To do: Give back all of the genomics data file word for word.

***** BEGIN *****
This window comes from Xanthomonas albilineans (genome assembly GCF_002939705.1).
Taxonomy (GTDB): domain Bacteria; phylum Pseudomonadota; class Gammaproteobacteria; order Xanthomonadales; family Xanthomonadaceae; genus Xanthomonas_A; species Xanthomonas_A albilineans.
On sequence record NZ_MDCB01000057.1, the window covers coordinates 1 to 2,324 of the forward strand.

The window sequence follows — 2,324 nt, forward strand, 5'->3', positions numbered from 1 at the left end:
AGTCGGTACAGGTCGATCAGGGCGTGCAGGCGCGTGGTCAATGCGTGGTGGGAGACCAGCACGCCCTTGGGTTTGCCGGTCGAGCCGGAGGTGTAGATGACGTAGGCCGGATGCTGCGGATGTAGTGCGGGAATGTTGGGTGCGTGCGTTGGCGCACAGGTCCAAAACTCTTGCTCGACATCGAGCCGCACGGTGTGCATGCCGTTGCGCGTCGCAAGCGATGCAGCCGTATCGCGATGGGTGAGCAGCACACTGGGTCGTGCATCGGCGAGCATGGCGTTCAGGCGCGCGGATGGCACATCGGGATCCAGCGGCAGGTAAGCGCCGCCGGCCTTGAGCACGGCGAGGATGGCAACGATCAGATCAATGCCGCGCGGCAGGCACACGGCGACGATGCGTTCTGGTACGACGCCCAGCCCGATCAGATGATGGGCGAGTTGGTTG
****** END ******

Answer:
This window comes from Xanthomonas albilineans (genome assembly GCF_002939705.1).
Taxonomy (GTDB): domain Bacteria; phylum Pseudomonadota; class Gammaproteobacteria; order Xanthomonadales; family Xanthomonadaceae; genus Xanthomonas_A; species Xanthomonas_A albilineans.
On sequence record NZ_MDCB01000057.1, the window covers coordinates 1 to 2,324 of the forward strand.

The window sequence follows — 2,324 nt, forward strand, 5'->3', positions numbered from 1 at the left end:
AGTCGGTACAGGTCGATCAGGGCGTGCAGGCGCGTGGTCAATGCGTGGTGGGAGACCAGCACGCCCTTGGGTTTGCCGGTCGAGCCGGAGGTGTAGATGACGTAGGCCGGATGCTGCGGATGTAGTGCGGGAATGTTGGGTGCGTGCGTTGGCGCACAGGTCCAAAACTCTTGCTCGACATCGAGCCGCACGGTGTGCATGCCGTTGCGCGTCGCAAGCGATGCAGCCGTATCGCGATGGGTGAGCAGCACACTGGGTCGTGCATCGGCGAGCATGGCGTTCAGGCGCGCGGATGGCACATCGGGATCCAGCGGCAGGTAAGCGCCGCCGGCCTTGAGCACGGCGAGGATGGCAACGATCAGATCAATGCCGCGCGGCAGGCACACGGCGACGATGCGTTCTGGTACGACGCCCAGCCCGATCAGATGATGGGCGAGTTGGTTG